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The Byzantine Sassanid War of 635-650 was a conflict between the Sassanid and Byzantine emperors for hegemony over the Middle East. It started when the secret treaty between the Empire of Mecca and the Byzantine Empire came into effect after Ali's accession to the Medinan throne.
The Medinan Empire's fighting prowess was proved after the Arabian Unification Wars. The war proved the Arabic way of fighting to be supremely effective.
The Byzantine Emperor, Constans III, had already sent an alliance offer to Medina as early as 632. However, Fatimah I, afraid that the pagan tribes in Arabia would revolt in the case she went away in another war, declined Constans' deal. This lead to the antagonisation of Constans and Fatimah.
The antagonisation, however, didn't prove to be any trouble, as Fatimah died in 635 under unknown circumstances, presumably assassinated by either the pagan tribes or a Byzantine-hired assassin. Fatimah's uncle 'Ali seizes power. 'Ali, far more militaristic than his niece, declares war on the Sassanid Empire.
According to primary sources
The Persians didn't expect much more than 'cataphracts and Barbaric troops', in Sassanid Emperor Yazdegerd's own words. They were surprised when they found, im the Medinan side a quick and ruthless army, in the Byzantine one a huge army with the feared Syrian Arab warriors, Iberian and Anatolian heavy cavalry, huge infantry sources (among them the feared Brythonic, Pictish and Goidelic warriors, recruited in return for heavy gold pays to the clans, and large contingents of Slavic, Gothic and Frankish soldiers), and a huge fighting power from the Kushite side (mostly warriors recruited with their huge gold supplies). The Christian army in the war is considered either the largest military prowess on the world or an unholy coalition depending on where is the opinion asked for. The Christian army, numbering around 800,000, far outnumbered and outgunned the smaller if more cohesive Sassanid army, numbering around 350,000.
The Sassanids were also surprised, and had worse generals than the Medinan Empire (whose leader 'Ali is renowned as a great military mind). The Sassanids were definitely in a bleak position since the beginning.
'Ali made his first move breaking his army in two (giving command to the renowned general Hussayin bin Umayyad, a recent convert to Medinan Christianity) and leading his own contigent north, while Hussayin marched on Bahrayn. The Axumite emperor also surprised the Sassanid (and Medinan) army by swiftly seizing Saba. The Sassanid army, distracted in Armenia witht the huge Byzantine contingentm was forced to abandon Arabia and fall back to the Lakhmid Kingdom, where they once again prepared a defensive line.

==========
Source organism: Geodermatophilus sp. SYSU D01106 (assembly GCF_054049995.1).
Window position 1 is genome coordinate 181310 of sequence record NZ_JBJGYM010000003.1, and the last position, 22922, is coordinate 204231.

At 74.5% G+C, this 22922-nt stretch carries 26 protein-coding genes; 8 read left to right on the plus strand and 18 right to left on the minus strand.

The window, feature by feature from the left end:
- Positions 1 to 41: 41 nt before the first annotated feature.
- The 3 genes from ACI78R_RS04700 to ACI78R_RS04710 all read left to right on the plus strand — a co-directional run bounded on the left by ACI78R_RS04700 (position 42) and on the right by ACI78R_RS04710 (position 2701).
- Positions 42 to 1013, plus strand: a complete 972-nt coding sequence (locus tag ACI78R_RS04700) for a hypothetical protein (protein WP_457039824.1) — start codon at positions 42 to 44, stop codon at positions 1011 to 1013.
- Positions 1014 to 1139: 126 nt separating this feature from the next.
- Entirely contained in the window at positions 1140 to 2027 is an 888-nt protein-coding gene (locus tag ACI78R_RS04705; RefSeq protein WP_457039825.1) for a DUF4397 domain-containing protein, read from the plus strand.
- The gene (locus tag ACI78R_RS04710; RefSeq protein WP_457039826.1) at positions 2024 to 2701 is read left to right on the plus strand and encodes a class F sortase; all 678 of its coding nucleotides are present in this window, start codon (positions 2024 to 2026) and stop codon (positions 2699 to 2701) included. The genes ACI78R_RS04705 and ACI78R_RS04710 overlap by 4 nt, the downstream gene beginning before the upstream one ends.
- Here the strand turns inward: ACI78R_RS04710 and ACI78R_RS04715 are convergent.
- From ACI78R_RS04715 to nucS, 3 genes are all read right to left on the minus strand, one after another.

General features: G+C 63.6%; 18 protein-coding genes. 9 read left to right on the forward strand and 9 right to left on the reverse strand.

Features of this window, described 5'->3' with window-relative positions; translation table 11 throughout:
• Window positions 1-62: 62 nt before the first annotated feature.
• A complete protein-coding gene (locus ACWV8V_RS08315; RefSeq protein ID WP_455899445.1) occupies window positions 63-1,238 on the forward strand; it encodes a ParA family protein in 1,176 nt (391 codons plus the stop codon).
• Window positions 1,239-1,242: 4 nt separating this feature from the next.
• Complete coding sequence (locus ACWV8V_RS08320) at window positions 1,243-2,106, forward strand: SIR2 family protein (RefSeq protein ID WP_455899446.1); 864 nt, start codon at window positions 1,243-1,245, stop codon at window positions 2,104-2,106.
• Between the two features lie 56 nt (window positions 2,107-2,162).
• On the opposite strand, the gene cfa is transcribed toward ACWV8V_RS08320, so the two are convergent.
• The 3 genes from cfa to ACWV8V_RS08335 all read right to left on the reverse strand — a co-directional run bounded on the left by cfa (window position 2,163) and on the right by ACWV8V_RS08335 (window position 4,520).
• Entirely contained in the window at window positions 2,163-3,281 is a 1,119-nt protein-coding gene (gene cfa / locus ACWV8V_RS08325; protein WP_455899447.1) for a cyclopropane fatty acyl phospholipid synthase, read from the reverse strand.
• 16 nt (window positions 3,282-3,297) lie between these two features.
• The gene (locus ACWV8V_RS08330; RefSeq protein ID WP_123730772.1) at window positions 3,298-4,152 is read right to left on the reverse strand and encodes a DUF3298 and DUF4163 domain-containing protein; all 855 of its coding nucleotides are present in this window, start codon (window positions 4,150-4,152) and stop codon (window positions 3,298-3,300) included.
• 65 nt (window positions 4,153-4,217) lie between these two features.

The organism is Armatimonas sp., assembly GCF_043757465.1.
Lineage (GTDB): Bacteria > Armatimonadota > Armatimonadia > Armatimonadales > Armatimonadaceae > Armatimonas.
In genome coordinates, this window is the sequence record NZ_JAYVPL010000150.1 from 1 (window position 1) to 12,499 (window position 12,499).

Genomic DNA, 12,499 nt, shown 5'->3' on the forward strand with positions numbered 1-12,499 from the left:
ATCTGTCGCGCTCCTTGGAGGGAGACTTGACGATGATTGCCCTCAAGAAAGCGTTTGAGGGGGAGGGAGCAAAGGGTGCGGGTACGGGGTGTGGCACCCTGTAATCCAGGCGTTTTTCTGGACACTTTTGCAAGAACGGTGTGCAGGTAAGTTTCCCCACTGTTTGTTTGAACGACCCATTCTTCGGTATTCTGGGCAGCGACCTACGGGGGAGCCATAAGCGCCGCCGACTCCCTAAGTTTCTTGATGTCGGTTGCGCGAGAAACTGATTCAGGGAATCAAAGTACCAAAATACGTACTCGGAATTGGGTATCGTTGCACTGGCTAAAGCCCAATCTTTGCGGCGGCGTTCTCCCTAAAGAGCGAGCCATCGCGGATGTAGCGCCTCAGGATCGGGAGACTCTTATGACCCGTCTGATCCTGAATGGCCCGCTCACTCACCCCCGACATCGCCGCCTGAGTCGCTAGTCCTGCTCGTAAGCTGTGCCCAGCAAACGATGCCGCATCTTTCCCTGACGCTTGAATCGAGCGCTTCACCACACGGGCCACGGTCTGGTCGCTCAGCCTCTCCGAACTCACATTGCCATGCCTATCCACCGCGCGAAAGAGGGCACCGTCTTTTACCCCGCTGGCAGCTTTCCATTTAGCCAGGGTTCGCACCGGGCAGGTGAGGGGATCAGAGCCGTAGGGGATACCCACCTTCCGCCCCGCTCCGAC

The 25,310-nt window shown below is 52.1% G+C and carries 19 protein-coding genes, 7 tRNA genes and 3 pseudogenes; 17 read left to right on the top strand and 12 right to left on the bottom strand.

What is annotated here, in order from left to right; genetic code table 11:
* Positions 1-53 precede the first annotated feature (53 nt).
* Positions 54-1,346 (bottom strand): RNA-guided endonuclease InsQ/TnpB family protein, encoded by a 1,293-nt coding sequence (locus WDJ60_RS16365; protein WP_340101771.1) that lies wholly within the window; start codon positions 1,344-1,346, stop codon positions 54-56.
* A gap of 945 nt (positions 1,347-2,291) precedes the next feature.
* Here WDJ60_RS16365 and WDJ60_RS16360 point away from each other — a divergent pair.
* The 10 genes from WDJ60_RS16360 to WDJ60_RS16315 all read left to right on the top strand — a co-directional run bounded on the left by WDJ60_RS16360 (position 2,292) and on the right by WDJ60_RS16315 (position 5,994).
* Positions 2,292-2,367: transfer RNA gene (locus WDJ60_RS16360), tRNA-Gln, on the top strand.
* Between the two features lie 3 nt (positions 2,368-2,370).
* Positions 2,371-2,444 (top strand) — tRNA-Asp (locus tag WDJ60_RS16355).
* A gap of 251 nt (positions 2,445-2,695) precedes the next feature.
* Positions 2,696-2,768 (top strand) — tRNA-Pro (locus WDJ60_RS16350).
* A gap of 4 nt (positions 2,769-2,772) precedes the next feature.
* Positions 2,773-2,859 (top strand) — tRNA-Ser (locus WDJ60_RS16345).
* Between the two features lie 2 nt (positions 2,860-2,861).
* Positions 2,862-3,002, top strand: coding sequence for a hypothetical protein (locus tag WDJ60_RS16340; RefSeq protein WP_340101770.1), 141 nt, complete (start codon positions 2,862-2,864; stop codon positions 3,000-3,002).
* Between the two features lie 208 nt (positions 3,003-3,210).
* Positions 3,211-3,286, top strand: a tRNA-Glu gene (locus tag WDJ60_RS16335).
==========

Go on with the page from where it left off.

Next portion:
However, the Sassanids were still to be surprised; 'Ali launched his troops and nearly obliterated the Sassanid army located there. The remains, out of all order, fled east to Mesopotamia, where they were easily defeated in several 'battles' in different cities. At last they were taken as far back as Gombroon before finally receiving a heavy Persian cavalry reinforcements, when at last the Arabs were defeated by the Persian military.
In the north, things were going similarly, with the Persian army having defeated the Byzantine one in the Baku peninsula and marching back to the border. By 640, the border had stabilized in the Tigris. The war dragged on for 10 years before finally the peace treaty.
According to contemporary historians
Although surely the Byzantine and Arabian armies were impressive, they were far from the behemoths suggested by the contemporary historians. The Byzantine army, mostly composed of western mercenaries (a group of Welsh and Pictish soldiers is more than likely), numbered between ten and three hundred thousand, whilst the Sassanid one numbered five and a hundred thousand. The Sassanid army, although still more outnumbered than the Byzantine one, had more of a chance than contemporary historians said.
Battles are remarkably well-connected to true historical remains of the battles; however, they were probably more evenly matched than just Arabs and Byzantines slaughtering fleeing Persians.
The peace between Byzantium and the Sassanid Empire caused heavy changes in the Middle Eastern map. The Sassanid empire, who had become the hegemonic power of the Middle East, became a smaller power, with Arabia and Axum gaining influence. Persia's territories in Arabia were handed to the Empire of Mecca (with the exception of Saba, granted to Ethiopia) while all of Armenia became a Byzantine vassal. The Sassanid Empire, bitter for the defeat, was soon to strike back in the War of Trebizond.